Tree Care & Resources

Inspection, maintenance, care, and removal of trees on private property is the responsibility of the property owner(s). This includes portions of private trees that overhang public ways or public property. The Town of Brookline will only deal with private trees in very limited situations, such as clearing a portion of a private tree that has fallen and is blocking a public way. The Town does not have the authority or resources to inspect or provide tree care for private trees. The Town does maintain all public trees along public ways and on public property. Residents are not permitted to prune or care for public trees. Please contact the Brookline Parks and Open Space Division at 617-730-2088 to report issues or request maintenance of public trees.

For private trees, the Town of Brookline DOES NOT RECOMMEND particular arborists or companies, but offers this list, containing several companies which have the required insurance and the necessary experience to perform the work. Residents may wish to seek the assistance of a Massachusetts Certified Arborist (MCA) or an arborist certified by the International Society of Arboriculture (ISA). The listed tree organizations may also provide additional useful information.

Tree Care Tips

Don't "Top" Trees

Never cut main branches back to stubs. Many people mistakenly "top" trees because they grow into utility wires, interfere with views or sunlight, or simply grow so large that they worry the landowner. Unfortunately, the topping process is often self-defeating. Ugly, bushy, weakly attached limbs usually grow back higher than the original branches.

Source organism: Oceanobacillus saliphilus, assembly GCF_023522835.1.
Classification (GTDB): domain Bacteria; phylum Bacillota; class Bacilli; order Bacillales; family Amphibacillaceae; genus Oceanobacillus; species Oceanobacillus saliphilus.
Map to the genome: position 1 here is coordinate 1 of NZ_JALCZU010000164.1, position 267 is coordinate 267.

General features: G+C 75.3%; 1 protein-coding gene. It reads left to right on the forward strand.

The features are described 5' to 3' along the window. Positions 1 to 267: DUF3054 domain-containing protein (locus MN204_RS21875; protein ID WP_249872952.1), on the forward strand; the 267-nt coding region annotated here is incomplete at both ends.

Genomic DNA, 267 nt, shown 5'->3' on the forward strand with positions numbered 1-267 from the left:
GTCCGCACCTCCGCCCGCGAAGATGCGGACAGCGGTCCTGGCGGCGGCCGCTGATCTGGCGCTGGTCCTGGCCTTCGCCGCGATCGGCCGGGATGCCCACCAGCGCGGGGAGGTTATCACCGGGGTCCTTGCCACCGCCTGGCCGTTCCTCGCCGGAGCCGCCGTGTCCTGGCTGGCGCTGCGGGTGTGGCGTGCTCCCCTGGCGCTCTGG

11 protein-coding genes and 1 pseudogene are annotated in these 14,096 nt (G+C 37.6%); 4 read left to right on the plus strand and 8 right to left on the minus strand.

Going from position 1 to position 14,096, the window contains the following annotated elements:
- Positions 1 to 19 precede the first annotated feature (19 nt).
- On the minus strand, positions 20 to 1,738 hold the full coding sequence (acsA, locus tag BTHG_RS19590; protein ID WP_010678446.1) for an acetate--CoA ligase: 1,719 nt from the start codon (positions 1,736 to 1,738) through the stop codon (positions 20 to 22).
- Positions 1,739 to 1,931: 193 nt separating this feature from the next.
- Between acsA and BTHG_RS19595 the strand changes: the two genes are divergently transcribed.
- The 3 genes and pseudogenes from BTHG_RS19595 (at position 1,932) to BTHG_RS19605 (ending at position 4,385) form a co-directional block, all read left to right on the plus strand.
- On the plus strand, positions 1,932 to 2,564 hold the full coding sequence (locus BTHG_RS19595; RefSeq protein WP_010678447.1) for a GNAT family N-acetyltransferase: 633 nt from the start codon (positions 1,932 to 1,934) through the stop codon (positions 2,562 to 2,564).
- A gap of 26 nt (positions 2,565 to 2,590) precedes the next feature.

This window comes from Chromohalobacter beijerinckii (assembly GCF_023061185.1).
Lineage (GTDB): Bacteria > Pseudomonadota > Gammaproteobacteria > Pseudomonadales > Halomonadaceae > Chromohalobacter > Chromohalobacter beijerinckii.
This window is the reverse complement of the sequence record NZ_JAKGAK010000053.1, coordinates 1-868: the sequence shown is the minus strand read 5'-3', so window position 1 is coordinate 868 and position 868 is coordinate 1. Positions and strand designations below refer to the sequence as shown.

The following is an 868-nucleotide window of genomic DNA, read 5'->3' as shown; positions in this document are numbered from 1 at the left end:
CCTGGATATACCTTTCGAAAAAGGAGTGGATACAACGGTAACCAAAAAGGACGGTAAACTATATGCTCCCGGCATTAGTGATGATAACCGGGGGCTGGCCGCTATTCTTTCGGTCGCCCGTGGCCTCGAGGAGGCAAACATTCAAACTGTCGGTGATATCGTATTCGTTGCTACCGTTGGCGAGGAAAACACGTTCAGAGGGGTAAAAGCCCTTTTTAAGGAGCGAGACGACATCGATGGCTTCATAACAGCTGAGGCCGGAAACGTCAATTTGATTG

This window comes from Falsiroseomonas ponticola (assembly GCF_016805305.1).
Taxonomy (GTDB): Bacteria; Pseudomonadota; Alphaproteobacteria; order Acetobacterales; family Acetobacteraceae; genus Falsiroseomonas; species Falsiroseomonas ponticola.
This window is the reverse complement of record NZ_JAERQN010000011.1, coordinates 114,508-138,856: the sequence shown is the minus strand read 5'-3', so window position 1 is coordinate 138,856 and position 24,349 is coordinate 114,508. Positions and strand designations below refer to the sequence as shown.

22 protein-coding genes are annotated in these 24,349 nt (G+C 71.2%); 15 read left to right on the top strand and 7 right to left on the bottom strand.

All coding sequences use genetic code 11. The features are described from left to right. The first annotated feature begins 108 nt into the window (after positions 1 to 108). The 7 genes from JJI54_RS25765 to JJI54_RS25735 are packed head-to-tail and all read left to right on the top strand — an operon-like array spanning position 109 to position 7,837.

Don't Top Trees

Proper pruning can remove excessive growth without the problems topping creates. In addition, many arborists say that topping is the worst thing you can do for the health of a tree. It starves the tree by drastically reducing its food-making ability and makes the tree more susceptible to insects and disease.

Use the 1/3 Rules for Pruning

  • Never remove more than 1/3 of a tree's crown.
  • Where possible, try to encourage side branches that form angles that are 1/3 off vertical (10 or 2 positions).
  • For most species, the tree should have a single trunk.
  • Ideally, main side branches should be at least 1/3 smaller than the diameter of the trunk.
  • If removal of main branches are necessary, cut them back to the trunk to avoid leaving stubs.
  • For most deciduous (broadleaf) trees, don't prune up from the bottom any more than 1/3 of the tree's total height.
Use the 1/3 Rules for Pruning

How to Make a Pruning Cut

Large Limbs

  • Make a partial cut from beneath.
  • Make a 2nd cut from above several inches out and allow the limb to fall.
  • Complete the job with a final cut just outside the branch collar.

Small Branches

  • Make a sharp clean cut, just beyond a lateral bud or other branch.
How to Make a Pruning Cut
How to Make a Pruning Cut 2

The Value of Mulch

A tree's best friend, mulch insulates soil, retains moisture, keeps out weeds, prevents soil compaction, reduces lawnmower damage, and adds an aesthetic touch to a yard or street. Remove any grass within the mulch area, and area from 3 to 10 feet in diameter, depending on the tree size. Pour wood chips or bark pieces 2 to 4 inches within the circle, but not touching the trunk.

The Value of Mulch

Where Roots Really Grow

We don't always appreciate how far roots can extend. Understanding how and where roots grow will help you avoid damage from trenching and construction.

  • Because roots need oxygen, they don't normally grow in the compacted oxygen-poor soil under paved streets.
  • The framework of major roots usually lies less than 8 to 12 inches below the surface.
  • Roots often grow outward to a diameter 1 to 2 times the height of the trees.
Where Roots Really Grow

Girdling Kills Trees

Girdling is any activity that injures the bark of a tree trunk and extends around much of the trunk's circumference. Such injuries, often caused by lawnmowers and weed trimmers, destroy the tree's most vital membranes, the layers that conduct water and minerals from the roots to the leaves and return the food produced by the leaves to the rest of the tree.

Girdling Kills Trees